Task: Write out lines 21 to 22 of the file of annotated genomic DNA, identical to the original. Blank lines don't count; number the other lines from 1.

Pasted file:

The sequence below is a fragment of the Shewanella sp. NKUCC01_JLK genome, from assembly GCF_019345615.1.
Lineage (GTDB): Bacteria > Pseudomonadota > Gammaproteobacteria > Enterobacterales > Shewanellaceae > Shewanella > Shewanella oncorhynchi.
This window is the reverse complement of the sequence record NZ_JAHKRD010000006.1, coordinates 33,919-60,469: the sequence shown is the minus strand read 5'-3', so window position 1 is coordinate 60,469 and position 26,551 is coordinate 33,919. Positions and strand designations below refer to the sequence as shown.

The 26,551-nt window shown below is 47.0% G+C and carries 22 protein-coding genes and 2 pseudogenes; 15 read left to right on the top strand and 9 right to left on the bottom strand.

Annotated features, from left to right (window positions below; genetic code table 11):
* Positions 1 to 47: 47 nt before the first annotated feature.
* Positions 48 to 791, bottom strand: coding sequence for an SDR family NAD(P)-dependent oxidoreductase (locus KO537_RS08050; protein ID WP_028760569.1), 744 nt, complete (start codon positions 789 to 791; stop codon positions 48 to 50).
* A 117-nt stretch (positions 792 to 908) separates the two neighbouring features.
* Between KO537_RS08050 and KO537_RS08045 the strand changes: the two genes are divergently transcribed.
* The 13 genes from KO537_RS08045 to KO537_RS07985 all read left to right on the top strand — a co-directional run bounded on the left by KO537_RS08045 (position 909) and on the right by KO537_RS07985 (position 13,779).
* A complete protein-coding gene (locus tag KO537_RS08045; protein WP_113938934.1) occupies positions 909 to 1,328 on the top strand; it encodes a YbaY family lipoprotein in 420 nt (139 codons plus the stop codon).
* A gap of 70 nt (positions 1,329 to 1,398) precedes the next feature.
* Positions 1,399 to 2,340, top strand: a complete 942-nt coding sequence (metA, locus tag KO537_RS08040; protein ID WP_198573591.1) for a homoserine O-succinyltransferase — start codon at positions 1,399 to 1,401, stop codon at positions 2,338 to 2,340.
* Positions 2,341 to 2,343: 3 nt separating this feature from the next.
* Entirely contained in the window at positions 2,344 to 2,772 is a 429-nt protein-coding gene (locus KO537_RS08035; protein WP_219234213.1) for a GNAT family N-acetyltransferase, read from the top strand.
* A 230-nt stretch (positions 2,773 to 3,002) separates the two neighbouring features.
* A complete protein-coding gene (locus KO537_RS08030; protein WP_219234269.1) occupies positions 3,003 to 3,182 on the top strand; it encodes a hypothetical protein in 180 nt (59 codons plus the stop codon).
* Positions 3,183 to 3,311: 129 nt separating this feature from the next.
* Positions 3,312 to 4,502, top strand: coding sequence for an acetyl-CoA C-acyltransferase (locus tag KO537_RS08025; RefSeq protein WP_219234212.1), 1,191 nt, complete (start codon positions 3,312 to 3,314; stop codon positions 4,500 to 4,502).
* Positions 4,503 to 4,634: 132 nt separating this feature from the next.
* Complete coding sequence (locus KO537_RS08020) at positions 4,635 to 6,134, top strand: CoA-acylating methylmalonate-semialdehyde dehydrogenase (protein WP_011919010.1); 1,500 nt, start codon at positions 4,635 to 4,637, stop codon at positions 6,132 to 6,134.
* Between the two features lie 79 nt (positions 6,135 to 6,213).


* Complete coding sequence (locus KO537_RS08020) at positions 4,635 to 6,134, top strand: CoA-acylating methylmalonate-semialdehyde dehydrogenase (protein WP_011919010.1); 1,500 nt, start codon at positions 4,635 to 4,637, stop codon at positions 6,132 to 6,134.
* Between the two features lie 79 nt (positions 6,135 to 6,213).